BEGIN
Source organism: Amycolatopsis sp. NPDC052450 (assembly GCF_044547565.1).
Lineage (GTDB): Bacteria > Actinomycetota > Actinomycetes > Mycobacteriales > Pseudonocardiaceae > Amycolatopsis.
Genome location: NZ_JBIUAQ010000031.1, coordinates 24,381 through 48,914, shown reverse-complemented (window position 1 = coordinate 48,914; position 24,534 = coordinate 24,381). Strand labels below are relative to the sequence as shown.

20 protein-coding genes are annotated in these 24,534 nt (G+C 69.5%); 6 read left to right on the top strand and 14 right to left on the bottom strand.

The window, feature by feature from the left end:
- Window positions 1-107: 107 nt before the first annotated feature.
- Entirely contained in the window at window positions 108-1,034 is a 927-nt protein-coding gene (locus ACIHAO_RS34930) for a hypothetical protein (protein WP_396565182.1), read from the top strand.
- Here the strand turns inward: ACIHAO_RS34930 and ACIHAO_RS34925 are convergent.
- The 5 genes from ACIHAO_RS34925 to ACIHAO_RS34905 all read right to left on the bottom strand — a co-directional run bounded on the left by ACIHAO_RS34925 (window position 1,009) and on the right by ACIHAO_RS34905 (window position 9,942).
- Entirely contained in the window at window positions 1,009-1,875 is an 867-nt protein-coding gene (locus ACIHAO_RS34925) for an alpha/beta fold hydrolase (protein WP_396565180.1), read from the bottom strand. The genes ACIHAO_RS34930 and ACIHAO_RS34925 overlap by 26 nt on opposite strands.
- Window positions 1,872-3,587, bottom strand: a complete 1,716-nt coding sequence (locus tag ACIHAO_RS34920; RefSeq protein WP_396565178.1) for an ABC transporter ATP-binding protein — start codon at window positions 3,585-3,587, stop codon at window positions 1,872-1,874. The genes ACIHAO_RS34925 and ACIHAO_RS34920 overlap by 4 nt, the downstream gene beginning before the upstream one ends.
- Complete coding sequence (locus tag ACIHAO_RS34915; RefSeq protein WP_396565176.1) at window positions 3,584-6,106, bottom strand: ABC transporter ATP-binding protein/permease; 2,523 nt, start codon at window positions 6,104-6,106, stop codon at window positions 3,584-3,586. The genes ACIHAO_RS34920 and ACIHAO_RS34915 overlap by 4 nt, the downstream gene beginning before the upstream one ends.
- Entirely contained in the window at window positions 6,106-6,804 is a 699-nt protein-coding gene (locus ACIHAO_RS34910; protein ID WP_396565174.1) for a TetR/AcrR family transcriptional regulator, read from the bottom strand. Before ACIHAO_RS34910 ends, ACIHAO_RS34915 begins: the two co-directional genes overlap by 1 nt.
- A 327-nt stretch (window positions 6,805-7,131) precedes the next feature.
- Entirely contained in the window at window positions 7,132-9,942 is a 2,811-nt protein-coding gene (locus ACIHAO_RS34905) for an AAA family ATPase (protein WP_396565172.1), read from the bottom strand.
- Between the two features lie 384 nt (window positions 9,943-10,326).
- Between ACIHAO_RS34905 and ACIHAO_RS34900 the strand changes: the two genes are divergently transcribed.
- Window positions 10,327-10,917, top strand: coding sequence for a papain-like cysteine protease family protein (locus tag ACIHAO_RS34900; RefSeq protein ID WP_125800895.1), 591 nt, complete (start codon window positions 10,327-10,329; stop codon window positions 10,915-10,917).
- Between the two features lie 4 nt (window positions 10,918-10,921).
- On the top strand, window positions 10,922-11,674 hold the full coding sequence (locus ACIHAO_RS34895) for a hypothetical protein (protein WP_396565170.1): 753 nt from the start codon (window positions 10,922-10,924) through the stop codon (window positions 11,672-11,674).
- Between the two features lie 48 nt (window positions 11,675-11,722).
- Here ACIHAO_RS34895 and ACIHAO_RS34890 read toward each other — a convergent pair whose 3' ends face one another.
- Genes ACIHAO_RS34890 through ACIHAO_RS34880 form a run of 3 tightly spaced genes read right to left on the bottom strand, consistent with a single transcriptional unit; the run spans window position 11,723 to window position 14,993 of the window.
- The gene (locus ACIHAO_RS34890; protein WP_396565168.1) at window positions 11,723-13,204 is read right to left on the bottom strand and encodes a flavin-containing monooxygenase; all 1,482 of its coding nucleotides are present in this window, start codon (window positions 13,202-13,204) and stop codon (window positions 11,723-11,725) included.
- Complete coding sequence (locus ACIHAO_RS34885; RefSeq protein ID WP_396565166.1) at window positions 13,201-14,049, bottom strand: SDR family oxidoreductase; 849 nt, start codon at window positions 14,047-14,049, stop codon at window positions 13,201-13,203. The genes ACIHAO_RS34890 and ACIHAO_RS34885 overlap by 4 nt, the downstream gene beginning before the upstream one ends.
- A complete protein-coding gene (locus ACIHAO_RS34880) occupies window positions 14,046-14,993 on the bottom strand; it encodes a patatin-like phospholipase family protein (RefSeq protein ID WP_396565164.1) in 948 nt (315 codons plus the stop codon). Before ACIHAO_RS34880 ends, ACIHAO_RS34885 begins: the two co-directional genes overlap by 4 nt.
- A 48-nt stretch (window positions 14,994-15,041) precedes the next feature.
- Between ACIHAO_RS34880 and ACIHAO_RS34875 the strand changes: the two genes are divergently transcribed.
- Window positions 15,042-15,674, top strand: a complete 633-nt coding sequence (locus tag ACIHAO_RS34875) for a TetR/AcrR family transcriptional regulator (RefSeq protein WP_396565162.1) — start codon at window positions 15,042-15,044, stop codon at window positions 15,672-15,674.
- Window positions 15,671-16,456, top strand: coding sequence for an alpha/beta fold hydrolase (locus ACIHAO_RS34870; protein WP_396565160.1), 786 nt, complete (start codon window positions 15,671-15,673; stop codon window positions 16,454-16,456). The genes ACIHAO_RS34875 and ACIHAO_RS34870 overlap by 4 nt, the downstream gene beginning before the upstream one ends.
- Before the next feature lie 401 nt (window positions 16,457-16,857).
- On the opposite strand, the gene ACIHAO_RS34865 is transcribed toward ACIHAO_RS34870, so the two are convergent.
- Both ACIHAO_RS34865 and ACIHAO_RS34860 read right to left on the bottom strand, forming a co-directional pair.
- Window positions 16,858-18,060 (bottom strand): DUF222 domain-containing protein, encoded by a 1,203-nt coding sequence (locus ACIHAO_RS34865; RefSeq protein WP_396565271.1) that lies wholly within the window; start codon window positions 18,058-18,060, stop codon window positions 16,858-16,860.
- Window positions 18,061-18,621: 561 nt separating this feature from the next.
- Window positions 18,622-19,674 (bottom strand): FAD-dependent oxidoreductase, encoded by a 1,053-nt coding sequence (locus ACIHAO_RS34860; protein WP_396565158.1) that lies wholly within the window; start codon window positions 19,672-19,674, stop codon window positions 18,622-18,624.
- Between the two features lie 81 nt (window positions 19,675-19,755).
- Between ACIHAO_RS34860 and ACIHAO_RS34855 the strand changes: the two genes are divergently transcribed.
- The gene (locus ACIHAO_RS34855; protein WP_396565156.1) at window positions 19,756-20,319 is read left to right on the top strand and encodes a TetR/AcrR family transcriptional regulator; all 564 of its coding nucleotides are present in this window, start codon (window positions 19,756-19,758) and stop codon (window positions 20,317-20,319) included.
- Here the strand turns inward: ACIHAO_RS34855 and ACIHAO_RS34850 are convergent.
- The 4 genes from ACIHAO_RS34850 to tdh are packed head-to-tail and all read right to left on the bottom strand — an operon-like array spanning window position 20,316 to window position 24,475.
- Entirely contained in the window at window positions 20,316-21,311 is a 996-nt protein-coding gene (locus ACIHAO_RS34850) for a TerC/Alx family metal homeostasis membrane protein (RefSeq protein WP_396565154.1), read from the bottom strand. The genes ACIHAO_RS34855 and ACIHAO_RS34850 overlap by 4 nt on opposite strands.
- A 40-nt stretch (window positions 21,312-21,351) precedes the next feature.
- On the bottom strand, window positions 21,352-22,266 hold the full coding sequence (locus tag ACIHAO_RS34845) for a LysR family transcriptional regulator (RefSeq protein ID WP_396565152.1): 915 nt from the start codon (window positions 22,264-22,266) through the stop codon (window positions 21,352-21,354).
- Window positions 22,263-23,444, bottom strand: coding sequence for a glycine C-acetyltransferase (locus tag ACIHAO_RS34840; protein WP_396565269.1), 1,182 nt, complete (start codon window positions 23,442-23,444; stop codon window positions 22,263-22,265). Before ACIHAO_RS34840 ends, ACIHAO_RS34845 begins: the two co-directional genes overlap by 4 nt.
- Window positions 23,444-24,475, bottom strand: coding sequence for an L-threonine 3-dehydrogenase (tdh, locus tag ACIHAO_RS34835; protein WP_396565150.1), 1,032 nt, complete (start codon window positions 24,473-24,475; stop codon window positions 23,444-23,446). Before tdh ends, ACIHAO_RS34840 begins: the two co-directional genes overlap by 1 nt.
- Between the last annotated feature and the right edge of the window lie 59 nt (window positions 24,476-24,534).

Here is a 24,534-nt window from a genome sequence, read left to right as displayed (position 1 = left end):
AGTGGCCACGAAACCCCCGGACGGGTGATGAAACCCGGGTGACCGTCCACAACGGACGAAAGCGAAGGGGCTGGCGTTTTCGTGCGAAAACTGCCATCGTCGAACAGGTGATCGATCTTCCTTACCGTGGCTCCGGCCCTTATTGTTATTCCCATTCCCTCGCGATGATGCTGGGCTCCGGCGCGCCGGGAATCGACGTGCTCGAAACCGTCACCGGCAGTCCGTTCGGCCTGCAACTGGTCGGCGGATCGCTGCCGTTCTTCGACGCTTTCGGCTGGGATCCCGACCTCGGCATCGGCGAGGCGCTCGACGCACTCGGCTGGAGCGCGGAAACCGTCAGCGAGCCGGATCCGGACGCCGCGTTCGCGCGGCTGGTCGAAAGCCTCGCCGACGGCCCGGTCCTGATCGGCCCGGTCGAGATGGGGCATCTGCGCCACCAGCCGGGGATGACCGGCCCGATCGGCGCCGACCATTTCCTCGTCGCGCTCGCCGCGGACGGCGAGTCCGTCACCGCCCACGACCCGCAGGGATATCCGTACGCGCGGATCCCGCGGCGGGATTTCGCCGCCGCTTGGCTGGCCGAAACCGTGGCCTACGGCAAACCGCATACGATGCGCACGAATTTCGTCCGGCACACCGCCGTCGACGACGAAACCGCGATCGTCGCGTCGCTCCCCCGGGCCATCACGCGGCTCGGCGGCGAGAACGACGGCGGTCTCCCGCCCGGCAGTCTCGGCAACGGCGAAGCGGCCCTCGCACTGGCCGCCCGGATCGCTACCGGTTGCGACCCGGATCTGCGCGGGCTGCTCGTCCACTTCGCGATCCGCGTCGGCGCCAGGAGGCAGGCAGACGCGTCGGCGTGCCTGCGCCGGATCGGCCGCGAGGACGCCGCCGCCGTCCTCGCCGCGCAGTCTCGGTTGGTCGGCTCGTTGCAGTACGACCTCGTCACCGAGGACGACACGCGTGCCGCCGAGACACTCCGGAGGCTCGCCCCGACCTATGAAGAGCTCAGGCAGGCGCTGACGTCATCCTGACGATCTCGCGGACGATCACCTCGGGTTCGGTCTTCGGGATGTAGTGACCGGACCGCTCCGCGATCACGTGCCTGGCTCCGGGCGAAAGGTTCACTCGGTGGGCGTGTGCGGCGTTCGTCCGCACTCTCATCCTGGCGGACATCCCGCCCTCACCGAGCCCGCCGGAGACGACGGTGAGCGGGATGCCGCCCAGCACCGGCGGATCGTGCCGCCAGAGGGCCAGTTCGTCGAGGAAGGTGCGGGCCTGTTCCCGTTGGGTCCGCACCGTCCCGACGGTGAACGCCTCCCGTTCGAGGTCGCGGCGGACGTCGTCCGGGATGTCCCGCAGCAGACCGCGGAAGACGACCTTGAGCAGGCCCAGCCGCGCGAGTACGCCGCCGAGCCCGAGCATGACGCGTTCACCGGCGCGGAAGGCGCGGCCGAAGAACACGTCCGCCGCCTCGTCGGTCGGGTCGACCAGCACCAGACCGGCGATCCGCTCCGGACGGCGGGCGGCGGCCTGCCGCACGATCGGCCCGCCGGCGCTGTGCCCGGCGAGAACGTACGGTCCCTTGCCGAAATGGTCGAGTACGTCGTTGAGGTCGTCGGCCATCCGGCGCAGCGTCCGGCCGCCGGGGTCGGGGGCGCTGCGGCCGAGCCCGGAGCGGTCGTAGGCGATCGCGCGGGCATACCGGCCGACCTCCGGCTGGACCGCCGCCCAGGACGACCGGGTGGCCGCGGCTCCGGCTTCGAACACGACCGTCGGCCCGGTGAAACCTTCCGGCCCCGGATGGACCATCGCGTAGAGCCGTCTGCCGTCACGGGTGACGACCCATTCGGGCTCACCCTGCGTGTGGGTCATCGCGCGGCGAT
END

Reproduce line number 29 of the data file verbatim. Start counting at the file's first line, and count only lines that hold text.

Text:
- Window positions 15,042-15,674, top strand: a complete 633-nt coding sequence (locus tag ACIHAO_RS34875) for a TetR/AcrR family transcriptional regulator (RefSeq protein WP_396565162.1) — start codon at window positions 15,042-15,044, stop codon at window positions 15,672-15,674.